AFCON 2019: Key facts about Africa's biggest football tournament

With 24 teams participating, this is the largest AFCON yet and also the first to be played during Europe's summer.

    Wednesday Matches

    • Nigeria vs Guinea
    • Uganda vs Zimbabwe
    • Egypt vs DR Congo 

    The 32nd edition of the 2019 Africa Cup of Nations (AFCON) is underway in Egypt.

    In total 24 teams are participating in the tournament for the first time in history, making it the biggest yet, and the first to be played during Europe's summer after the Confederation of African Football moved it from its traditional January/February slot.

    The change means the tournament is no longer competing for viewers or players with the Premier League whose season ended in May.

    The new time frame also means top players from Europe are available for their national teams.

    AFCON is the main international association football competition in Africa. It was first held in 1957 and since 1968 has been held every two years. 

    Here's all you need to know about this year's tournament:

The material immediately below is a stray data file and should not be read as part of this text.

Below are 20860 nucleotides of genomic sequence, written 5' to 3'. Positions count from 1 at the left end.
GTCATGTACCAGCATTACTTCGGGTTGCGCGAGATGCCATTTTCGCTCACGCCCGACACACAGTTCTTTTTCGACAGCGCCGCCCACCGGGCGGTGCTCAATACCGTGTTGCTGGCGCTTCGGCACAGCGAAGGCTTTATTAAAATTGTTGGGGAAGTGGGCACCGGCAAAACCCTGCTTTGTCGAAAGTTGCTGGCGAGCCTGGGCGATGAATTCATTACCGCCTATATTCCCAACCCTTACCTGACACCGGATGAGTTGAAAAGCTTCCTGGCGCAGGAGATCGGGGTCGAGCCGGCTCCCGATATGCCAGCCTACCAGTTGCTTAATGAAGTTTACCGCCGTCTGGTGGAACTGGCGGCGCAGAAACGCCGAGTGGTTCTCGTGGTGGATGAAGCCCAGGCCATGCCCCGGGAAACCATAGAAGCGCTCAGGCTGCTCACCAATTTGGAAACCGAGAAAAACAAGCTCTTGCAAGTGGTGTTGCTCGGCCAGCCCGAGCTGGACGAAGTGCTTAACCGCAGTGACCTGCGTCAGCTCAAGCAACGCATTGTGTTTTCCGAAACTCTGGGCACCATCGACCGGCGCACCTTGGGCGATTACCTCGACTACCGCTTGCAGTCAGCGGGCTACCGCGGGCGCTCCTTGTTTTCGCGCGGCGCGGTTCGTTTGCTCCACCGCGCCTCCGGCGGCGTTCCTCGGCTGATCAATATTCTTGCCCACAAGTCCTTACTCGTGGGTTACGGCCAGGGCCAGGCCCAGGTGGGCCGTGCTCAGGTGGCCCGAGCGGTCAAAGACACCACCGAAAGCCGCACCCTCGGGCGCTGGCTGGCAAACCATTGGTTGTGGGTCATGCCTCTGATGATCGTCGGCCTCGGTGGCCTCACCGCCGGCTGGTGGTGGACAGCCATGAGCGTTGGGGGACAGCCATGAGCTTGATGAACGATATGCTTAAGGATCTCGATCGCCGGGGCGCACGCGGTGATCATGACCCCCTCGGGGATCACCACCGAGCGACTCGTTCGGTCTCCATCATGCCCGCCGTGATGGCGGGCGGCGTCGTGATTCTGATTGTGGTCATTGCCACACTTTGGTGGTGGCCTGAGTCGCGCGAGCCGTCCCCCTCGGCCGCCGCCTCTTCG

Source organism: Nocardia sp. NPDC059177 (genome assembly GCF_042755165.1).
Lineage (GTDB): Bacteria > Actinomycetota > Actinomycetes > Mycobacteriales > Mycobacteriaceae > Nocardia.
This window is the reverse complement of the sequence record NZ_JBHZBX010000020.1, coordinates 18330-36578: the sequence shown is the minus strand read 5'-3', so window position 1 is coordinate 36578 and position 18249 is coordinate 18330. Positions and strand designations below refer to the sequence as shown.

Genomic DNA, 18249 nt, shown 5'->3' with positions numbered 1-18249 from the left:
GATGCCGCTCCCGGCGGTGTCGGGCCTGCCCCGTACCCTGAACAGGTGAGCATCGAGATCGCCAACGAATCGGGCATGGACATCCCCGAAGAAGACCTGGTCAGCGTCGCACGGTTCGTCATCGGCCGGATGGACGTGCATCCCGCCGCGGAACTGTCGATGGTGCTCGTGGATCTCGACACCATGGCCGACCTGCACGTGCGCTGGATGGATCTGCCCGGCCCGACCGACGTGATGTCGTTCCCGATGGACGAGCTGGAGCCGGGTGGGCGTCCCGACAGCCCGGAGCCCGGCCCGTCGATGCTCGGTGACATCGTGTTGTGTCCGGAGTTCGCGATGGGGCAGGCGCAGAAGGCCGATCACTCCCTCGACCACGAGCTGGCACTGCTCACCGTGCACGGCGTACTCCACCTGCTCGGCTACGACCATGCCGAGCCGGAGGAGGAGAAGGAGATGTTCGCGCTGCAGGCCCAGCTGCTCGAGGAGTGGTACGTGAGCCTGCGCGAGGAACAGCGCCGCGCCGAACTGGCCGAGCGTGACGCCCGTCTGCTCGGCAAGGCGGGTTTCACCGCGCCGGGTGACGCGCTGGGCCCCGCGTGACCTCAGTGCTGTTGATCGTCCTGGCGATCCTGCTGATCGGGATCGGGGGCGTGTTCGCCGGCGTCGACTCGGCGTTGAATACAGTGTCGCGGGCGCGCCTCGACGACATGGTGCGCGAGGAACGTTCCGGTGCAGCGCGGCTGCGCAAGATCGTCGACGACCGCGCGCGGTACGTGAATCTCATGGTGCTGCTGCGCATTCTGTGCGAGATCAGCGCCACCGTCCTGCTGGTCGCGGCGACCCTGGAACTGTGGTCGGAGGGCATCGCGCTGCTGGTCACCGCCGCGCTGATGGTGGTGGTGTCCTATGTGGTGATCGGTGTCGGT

Battle of the hosts: Cameroon vs Egypt

    • Egypt is the host country of AFCON 2019, but that is not what was originally intended. Cameroon had been named host nation back in 2014.

    • But Cameroon was stripped of the right to host the tournament due to delays in preparations for the tournament and security concerns including the threat of violence near two venues.

    • The games are taking place in four Egyptian venues split between six stadiums. The hosting cities are Suez, Alexandria, and Ismailia with the final scheduled to take place in Cairo on July 19. The tournament started on June 21. 

    • This is not the first time AFCON has moved the tournament - it is the fourth successive change of host cities or game sites.
    • The 2013 finals were to be held in Libya but the security situation there meant they were moved to South Africa with Libya to host in 2017.

    • In 2015 Morocco had the hosting rights taken away after concerns that travelling fans might bring in the Ebola virus. Equatorial Guinea stepped in with just six months to prepare.